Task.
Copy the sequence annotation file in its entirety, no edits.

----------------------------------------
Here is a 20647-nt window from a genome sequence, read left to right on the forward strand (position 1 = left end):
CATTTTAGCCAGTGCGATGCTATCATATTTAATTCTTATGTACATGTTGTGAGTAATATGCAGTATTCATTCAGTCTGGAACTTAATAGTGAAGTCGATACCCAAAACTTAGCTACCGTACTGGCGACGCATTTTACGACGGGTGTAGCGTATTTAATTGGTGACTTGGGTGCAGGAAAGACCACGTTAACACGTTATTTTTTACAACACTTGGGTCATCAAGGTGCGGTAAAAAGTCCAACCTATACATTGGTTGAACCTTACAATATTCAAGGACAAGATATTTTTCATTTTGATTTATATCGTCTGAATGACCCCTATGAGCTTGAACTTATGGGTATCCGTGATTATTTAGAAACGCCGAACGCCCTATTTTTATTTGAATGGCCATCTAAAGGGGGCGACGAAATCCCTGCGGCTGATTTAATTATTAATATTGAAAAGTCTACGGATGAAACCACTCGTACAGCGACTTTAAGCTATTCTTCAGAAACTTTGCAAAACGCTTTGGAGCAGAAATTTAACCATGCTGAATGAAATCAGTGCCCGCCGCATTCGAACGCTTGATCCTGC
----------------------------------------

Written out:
Here is a 20647-nt window from a genome sequence, read left to right on the forward strand (position 1 = left end):
CATTTTAGCCAGTGCGATGCTATCATATTTAATTCTTATGTACATGTTGTGAGTAATATGCAGTATTCATTCAGTCTGGAACTTAATAGTGAAGTCGATACCCAAAACTTAGCTACCGTACTGGCGACGCATTTTACGACGGGTGTAGCGTATTTAATTGGTGACTTGGGTGCAGGAAAGACCACGTTAACACGTTATTTTTTACAACACTTGGGTCATCAAGGTGCGGTAAAAAGTCCAACCTATACATTGGTTGAACCTTACAATATTCAAGGACAAGATATTTTTCATTTTGATTTATATCGTCTGAATGACCCCTATGAGCTTGAACTTATGGGTATCCGTGATTATTTAGAAACGCCGAACGCCCTATTTTTATTTGAATGGCCATCTAAAGGGGGCGACGAAATCCCTGCGGCTGATTTAATTATTAATATTGAAAAGTCTACGGATGAAACCACTCGTACAGCGACTTTAAGCTATTCTTCAGAAACTTTGCAAAACGCTTTGGAGCAGAAATTTAACCATGCTGAATGAAATCAGTGCCCGCCGCATTCGAACGCTTGATCCTGC